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Virginia Beach, Chesapeake school divisions remove 'Gender Queer' from school libraries

There are other books people are challenging, including a book series called “Saga” and a title called “A Court of Mist and Fury."

VIRGINIA BEACH, Va. — Tucked away on Main Street is a cozy bookstore that’s a Downtown Norfolk staple. From modern biographies to classic titles, Prince Books has a little of everything.

But there’s one display that stands out. Behind bright yellow caution tape and a sign that says “banned” are books that, at some point, were off-limits in schools across the country.

A few titles might sound familiar, like Ray Bradbury’s Fahrenheit 451, a novel about a future American society where books are banned and firemen burn them. 

Sarah Pishko, the owner of Prince Books, puts the display up every year, but this time, it has a little more meaning.

“You know everything got so crazy with people wanting to ban books that I just thought, we’re going to pull this thing out and put it up now," Pishko said.

School libraries across the country are under fire as the debate over what books should be banned from schools heats up.

There’s one book title in particular that leaders at Virginia Beach City Public Schools and Chesapeake Public Schools removed from school libraries. It's a best seller on Amazon and Barnes & Noble.

It’s a personal story about gender identity, called "Gender Queer."

Virginia Beach City Public School Board member Victoria Manning petitioned for school leaders to remove "Gender Queer." She said the content in the book is inappropriate for children.

“It showed explicit sexual scenes," Manning said. "And I think that people when you say sexually explicit, they don’t understand how sexually explicit – like Rated-X.”

After a review, the school board agreed. In a letter from Virginia Beach City Public School board Chair Carolyn Rye, she wrote: “I will direct staff to remove … 'Gender Queer' from School Division Libraries.”

Over at Chesapeake Public Schools, Great Bridge High School Assistant Principal for Instruction Elizabeth Haskins wrote in a letter to a parent: “As a result of … review, the book will be removed from circulation.”

Manning said she's not trying to "ban" the book, she just wants to keep them away from minors.

“If an adult wants to look at pornographic materials, I am not about banning books, they can go get those books. These books are still available at the public library," she said. "I’m just asking that minors not be given these books in our schools.”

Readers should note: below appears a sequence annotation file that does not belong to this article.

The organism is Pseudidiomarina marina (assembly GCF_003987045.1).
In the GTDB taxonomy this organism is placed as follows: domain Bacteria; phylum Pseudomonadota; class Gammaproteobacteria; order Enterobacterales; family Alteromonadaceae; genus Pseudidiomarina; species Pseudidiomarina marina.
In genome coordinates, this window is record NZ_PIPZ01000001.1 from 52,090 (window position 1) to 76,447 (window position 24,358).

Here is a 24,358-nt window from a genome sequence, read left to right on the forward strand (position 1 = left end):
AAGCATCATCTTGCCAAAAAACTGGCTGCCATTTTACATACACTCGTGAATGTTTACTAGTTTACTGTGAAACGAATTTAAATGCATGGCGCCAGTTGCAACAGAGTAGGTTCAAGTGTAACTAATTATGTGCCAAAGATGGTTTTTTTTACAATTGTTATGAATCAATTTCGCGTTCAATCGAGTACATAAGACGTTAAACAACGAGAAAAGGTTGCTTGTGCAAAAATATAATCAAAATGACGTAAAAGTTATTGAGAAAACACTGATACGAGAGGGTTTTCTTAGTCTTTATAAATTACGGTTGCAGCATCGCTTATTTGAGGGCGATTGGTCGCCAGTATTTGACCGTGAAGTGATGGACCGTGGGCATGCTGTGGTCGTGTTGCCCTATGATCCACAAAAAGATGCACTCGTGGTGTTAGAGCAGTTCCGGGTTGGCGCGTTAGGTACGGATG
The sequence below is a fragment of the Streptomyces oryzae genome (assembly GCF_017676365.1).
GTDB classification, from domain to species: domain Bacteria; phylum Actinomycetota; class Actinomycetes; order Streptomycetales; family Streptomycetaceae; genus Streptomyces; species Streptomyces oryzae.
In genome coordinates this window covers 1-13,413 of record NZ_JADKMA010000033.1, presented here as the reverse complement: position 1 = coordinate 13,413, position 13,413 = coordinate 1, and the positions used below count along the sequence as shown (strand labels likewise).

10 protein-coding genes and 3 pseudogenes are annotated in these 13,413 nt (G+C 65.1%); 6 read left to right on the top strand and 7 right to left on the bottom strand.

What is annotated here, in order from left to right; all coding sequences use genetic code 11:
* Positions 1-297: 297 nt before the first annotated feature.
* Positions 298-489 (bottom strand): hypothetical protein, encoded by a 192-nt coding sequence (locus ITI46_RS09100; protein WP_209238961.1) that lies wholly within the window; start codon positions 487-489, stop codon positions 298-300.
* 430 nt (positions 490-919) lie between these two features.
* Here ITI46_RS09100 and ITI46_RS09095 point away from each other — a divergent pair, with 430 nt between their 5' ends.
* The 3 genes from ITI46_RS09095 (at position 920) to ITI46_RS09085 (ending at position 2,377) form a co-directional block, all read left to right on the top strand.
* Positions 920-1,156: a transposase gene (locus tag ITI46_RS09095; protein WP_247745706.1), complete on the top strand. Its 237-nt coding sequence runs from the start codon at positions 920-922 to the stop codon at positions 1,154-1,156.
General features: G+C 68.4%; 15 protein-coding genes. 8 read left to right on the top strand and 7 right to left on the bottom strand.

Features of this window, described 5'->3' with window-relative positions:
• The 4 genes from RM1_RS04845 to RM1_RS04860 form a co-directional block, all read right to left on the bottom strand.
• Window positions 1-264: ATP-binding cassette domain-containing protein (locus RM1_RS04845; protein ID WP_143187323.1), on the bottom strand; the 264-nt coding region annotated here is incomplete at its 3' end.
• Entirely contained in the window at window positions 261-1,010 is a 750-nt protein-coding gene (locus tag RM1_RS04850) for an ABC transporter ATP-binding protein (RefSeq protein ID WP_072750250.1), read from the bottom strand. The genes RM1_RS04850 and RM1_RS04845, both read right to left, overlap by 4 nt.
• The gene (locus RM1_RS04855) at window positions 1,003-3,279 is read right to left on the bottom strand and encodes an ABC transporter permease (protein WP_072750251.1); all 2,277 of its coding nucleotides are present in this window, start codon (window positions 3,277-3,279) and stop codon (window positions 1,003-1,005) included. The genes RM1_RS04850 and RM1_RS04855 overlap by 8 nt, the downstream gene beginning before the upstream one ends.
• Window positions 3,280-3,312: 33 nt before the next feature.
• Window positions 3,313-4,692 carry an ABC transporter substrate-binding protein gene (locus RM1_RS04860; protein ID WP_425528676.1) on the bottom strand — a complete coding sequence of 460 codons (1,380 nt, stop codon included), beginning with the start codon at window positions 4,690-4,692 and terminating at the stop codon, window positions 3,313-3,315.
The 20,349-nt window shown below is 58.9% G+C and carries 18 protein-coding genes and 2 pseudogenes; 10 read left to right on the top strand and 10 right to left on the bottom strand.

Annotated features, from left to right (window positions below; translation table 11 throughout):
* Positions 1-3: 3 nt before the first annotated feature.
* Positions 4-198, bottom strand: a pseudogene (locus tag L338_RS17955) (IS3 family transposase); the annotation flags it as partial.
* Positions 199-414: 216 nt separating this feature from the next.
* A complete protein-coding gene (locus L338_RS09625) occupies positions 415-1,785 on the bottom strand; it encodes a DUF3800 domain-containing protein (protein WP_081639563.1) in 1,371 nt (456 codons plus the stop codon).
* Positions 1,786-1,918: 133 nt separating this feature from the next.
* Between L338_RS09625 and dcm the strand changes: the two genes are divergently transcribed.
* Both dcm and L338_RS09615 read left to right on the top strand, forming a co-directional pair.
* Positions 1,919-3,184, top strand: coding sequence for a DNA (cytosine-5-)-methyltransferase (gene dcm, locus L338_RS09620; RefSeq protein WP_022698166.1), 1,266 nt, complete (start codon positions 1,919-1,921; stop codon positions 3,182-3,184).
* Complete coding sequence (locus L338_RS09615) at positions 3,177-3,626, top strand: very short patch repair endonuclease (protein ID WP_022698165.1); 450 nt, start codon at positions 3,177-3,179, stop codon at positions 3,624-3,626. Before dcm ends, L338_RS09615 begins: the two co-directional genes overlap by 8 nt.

The heated debate over books has divided communities across the country. Those on the other side say people are looking at the book out of context.

Pishko said the book bannings may have the opposite effect on readers.

“Unfortunately, many people read a passage out of context,” Pishko said. “It’s ironic because books like 'Maus' have now become a best seller.”

Republican Delegate Tim Anderson describes the content of “Gender Queer” as "extremely vulgar."

He also takes issue with the book, “A Court of Mist and Fury," a young adult fantasy book that's part of a longer series.

Anderson said all of the books are too obscene for children.

“Basically, they’re adult books, they have adult content, they’re not appropriate for minors, and minors shouldn’t have access to them, just like an R-rated movie," Anderson said. "A minor can’t walk into an R-rated movie in a movie theater without their parent’s consent, [and] kids shouldn’t have access to extremely sexual material without their parent’s consent.” 

He said the content of the books are "too sexual" for children.

But Anderson said he doesn’t want anyone to label this move a “book ban." Anderson said this is about parent choice, echoing a major talking point of Gov. Glenn Youngkin’s political campaign last year.

“It’s not about banning books, it’s not about burning books. It’s just saying books that are super sexual, super explicit. Parents [should] have consent before the children have access to them," Anderson said. “What we’re asking the court to do is basically while this case is moving forward, those who are distributing the books to minors - the VB public school system, Barnes & Noble - that they are restricted from doing so.” 

Manning and Anderson also have an issue with a sci-fi comic series called "Saga." Similarly, Manning said the sexual contents of the comic are not appropriate for young students. She's petitioning the Virginia Beach School Board to keep that book out of school libraries, as well.

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